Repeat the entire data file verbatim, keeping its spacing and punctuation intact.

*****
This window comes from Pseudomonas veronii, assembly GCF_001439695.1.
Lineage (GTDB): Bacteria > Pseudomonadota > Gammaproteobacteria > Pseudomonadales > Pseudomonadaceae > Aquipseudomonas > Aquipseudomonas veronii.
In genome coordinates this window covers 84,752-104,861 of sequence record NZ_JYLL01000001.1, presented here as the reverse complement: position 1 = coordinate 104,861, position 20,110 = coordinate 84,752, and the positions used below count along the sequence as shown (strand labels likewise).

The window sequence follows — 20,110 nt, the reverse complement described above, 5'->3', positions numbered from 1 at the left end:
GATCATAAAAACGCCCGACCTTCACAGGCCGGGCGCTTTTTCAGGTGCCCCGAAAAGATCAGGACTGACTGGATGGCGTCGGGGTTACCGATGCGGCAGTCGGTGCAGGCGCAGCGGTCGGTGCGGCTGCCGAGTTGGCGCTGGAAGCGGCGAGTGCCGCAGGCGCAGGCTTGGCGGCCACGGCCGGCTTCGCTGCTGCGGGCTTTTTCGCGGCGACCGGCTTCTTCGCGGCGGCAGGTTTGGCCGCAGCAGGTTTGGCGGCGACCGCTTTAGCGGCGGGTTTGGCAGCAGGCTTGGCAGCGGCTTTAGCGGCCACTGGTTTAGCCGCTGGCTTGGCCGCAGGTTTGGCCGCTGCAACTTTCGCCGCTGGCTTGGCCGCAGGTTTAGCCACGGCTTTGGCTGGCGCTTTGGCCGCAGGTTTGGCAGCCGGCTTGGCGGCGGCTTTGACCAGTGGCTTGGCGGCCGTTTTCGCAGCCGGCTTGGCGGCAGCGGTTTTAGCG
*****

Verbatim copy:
This window comes from Pseudomonas veronii, assembly GCF_001439695.1.
Lineage (GTDB): Bacteria > Pseudomonadota > Gammaproteobacteria > Pseudomonadales > Pseudomonadaceae > Aquipseudomonas > Aquipseudomonas veronii.
In genome coordinates this window covers 84,752-104,861 of sequence record NZ_JYLL01000001.1, presented here as the reverse complement: position 1 = coordinate 104,861, position 20,110 = coordinate 84,752, and the positions used below count along the sequence as shown (strand labels likewise).

The window sequence follows — 20,110 nt, the reverse complement described above, 5'->3', positions numbered from 1 at the left end:
GATCATAAAAACGCCCGACCTTCACAGGCCGGGCGCTTTTTCAGGTGCCCCGAAAAGATCAGGACTGACTGGATGGCGTCGGGGTTACCGATGCGGCAGTCGGTGCAGGCGCAGCGGTCGGTGCGGCTGCCGAGTTGGCGCTGGAAGCGGCGAGTGCCGCAGGCGCAGGCTTGGCGGCCACGGCCGGCTTCGCTGCTGCGGGCTTTTTCGCGGCGACCGGCTTCTTCGCGGCGGCAGGTTTGGCCGCAGCAGGTTTGGCGGCGACCGCTTTAGCGGCGGGTTTGGCAGCAGGCTTGGCAGCGGCTTTAGCGGCCACTGGTTTAGCCGCTGGCTTGGCCGCAGGTTTGGCCGCTGCAACTTTCGCCGCTGGCTTGGCCGCAGGTTTAGCCACGGCTTTGGCTGGCGCTTTGGCCGCAGGTTTGGCAGCCGGCTTGGCGGCGGCTTTGACCAGTGGCTTGGCGGCCGTTTTCGCAGCCGGCTTGGCGGCAGCGGTTTTAGCG